What is an ecological game? Examining ecological dynamics and metaphors through the survival-crafting genre

University of Florida
Publication Type:
Journal Article
TRACE a journal of writing media and ecology, 2018, (2)
Issue Date:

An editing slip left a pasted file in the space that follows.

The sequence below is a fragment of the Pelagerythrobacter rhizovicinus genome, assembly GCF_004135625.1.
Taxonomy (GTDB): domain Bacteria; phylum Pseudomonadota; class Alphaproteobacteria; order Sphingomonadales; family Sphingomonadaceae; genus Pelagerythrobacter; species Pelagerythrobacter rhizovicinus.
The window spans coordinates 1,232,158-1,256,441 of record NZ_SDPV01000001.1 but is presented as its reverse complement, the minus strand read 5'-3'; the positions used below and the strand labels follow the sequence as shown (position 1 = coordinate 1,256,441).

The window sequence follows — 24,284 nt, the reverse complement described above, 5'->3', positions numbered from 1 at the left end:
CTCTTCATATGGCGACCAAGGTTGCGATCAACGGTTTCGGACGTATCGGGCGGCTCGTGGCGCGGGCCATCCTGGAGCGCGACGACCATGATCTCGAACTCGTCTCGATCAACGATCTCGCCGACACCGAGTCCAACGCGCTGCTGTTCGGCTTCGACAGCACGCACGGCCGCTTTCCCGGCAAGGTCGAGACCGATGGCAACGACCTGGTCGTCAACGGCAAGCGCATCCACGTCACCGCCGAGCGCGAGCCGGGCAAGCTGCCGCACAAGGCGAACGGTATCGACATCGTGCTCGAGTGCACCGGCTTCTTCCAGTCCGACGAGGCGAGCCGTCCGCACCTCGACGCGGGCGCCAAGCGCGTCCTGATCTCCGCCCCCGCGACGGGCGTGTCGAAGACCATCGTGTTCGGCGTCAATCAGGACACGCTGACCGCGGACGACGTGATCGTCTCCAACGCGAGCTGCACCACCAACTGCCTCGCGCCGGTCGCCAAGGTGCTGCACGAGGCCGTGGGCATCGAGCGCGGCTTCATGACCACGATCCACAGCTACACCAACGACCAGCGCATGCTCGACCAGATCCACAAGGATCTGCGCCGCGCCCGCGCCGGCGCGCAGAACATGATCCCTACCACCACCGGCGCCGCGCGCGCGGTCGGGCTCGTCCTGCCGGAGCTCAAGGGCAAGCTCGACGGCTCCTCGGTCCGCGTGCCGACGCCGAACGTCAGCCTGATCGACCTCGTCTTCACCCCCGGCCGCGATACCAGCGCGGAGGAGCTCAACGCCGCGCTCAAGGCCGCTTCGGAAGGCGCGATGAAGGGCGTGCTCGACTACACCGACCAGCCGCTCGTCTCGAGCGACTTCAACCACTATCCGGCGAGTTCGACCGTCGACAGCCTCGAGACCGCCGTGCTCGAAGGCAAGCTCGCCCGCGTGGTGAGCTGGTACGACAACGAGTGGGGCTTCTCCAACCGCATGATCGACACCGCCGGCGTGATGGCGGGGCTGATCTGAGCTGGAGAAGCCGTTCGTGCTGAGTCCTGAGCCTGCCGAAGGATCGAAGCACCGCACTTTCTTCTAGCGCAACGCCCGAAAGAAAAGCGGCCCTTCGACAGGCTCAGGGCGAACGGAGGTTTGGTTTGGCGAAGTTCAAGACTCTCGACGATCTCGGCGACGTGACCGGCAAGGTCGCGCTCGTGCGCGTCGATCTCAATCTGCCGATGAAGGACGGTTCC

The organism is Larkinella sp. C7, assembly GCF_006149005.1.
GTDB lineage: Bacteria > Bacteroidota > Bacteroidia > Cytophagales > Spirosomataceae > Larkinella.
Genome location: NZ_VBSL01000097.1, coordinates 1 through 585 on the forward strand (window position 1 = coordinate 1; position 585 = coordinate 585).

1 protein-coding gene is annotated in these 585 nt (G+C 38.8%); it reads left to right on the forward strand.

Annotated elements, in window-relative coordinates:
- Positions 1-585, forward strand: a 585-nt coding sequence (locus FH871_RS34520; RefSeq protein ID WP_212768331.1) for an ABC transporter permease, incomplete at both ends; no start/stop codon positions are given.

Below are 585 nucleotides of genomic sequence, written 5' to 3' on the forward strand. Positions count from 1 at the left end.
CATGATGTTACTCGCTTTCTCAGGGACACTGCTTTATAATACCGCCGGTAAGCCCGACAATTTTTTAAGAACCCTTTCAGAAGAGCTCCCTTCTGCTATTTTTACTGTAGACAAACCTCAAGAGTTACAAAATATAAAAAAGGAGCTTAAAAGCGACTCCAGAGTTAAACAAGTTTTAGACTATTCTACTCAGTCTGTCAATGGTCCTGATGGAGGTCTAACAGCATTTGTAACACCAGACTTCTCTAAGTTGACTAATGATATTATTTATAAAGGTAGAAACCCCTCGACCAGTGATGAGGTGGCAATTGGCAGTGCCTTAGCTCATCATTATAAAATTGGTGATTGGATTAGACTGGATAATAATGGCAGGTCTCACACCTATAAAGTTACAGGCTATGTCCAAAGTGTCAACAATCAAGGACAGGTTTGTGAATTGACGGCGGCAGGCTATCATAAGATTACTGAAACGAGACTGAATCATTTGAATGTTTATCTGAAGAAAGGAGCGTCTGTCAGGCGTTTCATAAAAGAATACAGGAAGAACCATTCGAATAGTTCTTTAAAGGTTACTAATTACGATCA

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This paper takes as its focus the genre of games known as ‘survival-crafting’. These games, popularized in the wake of Minecraft’s (2010-present) success, often feature high degrees of environmental interactivity and simulation of plant and animal behaviors, as well as a heightened sense of dependence upon the natural environment for shelter, sustenance, entertainment and other necessities. Beginning with an examination of the ecological and environmental metaphors embedded within terms commonly used to describe features of the genre, I will then focus on its two nominal pillars: survival and crafting. Analysis of both these mechanics reveals their role in creating game dynamics that are less ecological and more economic in character. Many games lead players to prioritize resource acquisition, and structure their play experience according to rates of resource accumulation that mirror capitalist economic activity. Often these processes resemble a simplified and stylized re-enactment of industrialization. This paper concludes that a truly ecological game only becomes conceivable in a partial and fragmentary way through what Timothy Morton (2010) calls ‘the ecological thought’ – by thinking across the connections and assemblages involved in digital gaming as an activity or experience.
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